© UnknownMilitancy continues to claim civilian lives in Afghanistan despite the presence of 150,000 soldiers.
The United States continues its presence in Afghanistan to pursue a regime change policy aimed at Iran, China and Russia, a US anti-war activist says.

"That is a strategy of regime change," going on in regard to Russia, China and Iran, Richard Becker from ANSWER Coalition said in an interview with Press TV on Wednesday.

"You can see that between those countries -- Russia, China and Iran -- is Afghanistan and its strategic importance is very great in what is the drive of the US foreign policy to bring about a regime change wherever a government is not compliant with the wishes of the US policy makers and leaders," he added.

He further argued, "The North Atlantic Treaty Organization has been, since its beginning in 1949, an instrument of the United States. So, you have to ask the question "what is NATO doing in Afghanistan?" to begin with."

"Afghanistan is quite far from the Atlantic Ocean and it is serving as an expansion of the projections of US military power," Becker pointed out.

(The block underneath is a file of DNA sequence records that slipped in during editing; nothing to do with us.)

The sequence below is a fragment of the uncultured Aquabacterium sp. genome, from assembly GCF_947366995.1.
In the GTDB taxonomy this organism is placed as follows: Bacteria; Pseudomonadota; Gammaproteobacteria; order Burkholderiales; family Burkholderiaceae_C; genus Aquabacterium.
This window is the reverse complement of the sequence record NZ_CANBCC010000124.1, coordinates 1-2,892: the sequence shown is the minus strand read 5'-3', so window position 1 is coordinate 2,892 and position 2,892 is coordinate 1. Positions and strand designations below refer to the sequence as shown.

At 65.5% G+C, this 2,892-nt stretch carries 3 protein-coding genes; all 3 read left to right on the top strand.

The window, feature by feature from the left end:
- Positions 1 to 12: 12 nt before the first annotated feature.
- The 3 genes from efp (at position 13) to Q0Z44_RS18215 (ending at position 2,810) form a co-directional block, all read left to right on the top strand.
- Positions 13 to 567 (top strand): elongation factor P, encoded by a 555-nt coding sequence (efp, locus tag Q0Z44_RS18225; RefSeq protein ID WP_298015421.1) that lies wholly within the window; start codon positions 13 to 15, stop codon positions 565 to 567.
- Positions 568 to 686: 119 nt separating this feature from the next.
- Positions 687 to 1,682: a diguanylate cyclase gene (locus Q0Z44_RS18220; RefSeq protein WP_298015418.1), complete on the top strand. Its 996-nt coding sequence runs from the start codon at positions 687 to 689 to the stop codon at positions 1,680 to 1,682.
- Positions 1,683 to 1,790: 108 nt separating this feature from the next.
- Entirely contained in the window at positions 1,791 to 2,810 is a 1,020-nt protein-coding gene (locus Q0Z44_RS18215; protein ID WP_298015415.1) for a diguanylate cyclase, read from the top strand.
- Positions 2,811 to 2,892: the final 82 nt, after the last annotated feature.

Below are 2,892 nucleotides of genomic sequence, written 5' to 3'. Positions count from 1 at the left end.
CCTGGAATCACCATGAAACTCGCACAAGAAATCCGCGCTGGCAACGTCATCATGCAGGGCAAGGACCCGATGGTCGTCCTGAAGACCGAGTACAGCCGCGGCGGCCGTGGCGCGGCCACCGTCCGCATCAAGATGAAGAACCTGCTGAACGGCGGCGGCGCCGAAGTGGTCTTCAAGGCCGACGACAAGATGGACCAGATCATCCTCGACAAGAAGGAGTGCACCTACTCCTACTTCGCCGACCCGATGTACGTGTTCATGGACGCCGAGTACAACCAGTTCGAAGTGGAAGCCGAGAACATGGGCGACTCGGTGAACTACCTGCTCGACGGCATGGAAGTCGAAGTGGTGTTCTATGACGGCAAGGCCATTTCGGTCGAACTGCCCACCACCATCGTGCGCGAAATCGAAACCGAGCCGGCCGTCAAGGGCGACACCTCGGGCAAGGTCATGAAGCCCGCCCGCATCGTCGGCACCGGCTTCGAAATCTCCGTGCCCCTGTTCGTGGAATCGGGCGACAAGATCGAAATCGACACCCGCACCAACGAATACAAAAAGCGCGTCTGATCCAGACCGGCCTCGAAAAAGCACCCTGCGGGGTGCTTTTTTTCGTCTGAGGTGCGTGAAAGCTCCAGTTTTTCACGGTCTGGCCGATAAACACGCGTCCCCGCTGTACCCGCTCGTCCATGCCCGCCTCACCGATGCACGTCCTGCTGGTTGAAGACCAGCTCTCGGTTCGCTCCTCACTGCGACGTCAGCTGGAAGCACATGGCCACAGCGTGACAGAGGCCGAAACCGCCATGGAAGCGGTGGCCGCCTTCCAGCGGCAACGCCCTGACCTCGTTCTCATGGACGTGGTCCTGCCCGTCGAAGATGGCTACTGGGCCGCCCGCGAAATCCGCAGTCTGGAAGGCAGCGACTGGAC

On Tuesday, NATO's Senior Civilian Representative in Afghanistan Mark Sedwill said the US-led forces would remain there far beyond 2014, despite the planned handover of security to Afghan forces.

Last November, NATO Secretary General Anders Fogh Rasmussen announced that the alliance would start handing over control to Afghan security forces from the beginning of 2011 and that the transition would be completed by the end of 2014.

Despite the presence of some 150,000 US-led foreign troops in Afghanistan, the war-hit country remains devastated by militancy as well as persistent bombings and ground attacks by foreign troops that supposedly target militants but have left many civilians dead.

According to the United Nations' latest report, Afghan civilian deaths rose by 20 percentage points in the first 10 months of 2010.